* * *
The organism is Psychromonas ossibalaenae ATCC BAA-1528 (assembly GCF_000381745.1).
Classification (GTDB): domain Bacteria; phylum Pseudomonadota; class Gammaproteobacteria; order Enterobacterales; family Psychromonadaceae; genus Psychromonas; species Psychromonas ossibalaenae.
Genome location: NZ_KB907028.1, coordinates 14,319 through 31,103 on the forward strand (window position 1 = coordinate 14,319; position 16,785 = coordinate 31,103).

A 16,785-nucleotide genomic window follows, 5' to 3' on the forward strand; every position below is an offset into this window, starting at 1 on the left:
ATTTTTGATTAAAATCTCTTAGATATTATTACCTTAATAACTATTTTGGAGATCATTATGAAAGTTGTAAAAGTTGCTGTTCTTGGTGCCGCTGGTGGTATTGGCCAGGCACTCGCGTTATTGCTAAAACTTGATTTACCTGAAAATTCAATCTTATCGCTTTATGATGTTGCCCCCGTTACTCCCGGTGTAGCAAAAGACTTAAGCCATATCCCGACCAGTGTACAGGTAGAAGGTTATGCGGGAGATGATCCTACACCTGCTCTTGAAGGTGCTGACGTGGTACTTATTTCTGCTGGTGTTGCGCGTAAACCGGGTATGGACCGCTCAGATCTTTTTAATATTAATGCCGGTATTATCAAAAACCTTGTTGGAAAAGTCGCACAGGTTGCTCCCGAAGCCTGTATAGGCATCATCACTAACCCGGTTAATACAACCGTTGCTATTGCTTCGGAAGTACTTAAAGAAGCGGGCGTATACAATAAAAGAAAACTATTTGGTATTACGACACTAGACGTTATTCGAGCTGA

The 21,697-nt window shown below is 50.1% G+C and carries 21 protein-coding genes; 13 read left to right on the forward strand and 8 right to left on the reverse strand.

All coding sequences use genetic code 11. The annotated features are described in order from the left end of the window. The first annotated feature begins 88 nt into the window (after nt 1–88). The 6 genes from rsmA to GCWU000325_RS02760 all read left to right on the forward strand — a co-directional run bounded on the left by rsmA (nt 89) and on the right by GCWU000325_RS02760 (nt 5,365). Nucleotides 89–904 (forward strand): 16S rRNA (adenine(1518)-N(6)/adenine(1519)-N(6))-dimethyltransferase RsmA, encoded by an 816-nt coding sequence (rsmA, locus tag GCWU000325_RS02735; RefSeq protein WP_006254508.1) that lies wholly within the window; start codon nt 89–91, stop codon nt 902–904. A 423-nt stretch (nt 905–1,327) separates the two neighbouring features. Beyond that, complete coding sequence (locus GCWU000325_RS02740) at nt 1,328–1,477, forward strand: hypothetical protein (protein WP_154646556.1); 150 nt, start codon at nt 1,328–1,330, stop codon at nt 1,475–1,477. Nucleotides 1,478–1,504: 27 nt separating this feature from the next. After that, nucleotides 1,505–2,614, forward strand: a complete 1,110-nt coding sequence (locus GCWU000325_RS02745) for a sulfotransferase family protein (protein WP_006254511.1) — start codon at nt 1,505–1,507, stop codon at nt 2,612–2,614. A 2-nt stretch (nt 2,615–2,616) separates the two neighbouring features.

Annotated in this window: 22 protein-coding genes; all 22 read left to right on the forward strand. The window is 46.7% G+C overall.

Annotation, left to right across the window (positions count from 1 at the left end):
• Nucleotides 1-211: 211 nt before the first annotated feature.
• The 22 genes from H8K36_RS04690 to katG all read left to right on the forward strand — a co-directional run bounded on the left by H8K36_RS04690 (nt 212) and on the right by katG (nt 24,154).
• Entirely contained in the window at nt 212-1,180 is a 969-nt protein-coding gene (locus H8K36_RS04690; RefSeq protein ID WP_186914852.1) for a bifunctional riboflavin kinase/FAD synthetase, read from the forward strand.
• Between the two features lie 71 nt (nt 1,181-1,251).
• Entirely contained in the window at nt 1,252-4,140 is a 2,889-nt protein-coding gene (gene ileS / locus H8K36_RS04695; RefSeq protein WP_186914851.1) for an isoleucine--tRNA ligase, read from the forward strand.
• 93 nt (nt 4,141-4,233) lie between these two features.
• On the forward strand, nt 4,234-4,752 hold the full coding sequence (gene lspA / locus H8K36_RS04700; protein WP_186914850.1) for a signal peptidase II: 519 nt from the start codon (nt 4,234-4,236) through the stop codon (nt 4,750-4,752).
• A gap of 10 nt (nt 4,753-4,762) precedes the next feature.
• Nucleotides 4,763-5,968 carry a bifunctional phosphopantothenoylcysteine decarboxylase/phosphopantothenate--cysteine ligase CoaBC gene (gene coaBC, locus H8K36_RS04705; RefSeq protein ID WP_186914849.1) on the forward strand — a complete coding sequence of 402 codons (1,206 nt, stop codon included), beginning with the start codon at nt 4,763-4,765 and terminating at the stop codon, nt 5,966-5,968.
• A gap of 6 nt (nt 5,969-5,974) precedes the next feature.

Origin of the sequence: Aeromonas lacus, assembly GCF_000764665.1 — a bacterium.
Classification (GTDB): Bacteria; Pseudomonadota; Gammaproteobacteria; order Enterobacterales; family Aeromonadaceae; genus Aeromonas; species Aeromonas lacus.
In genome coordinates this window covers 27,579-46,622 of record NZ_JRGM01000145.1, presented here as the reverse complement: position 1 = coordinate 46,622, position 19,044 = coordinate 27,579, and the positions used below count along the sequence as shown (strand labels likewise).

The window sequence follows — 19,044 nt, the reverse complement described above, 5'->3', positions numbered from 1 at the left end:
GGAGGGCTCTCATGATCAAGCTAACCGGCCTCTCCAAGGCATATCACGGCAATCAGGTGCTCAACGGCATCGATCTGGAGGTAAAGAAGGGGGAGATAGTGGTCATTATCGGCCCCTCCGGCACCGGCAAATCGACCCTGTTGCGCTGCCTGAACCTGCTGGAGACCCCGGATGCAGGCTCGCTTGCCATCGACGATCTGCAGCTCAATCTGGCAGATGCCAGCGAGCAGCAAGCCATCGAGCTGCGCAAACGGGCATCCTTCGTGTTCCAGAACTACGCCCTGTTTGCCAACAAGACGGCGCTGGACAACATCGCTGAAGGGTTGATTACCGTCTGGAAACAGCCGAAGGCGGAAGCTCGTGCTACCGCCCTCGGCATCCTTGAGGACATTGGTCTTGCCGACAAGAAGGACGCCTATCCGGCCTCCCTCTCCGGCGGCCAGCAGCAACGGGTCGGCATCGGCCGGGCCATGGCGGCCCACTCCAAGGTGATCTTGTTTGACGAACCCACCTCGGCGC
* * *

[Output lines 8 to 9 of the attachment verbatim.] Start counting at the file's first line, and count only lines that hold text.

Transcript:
Annotated in this window: 22 protein-coding genes; all 22 read left to right on the forward strand. The window is 46.7% G+C overall.

Annotation, left to right across the window (positions count from 1 at the left end):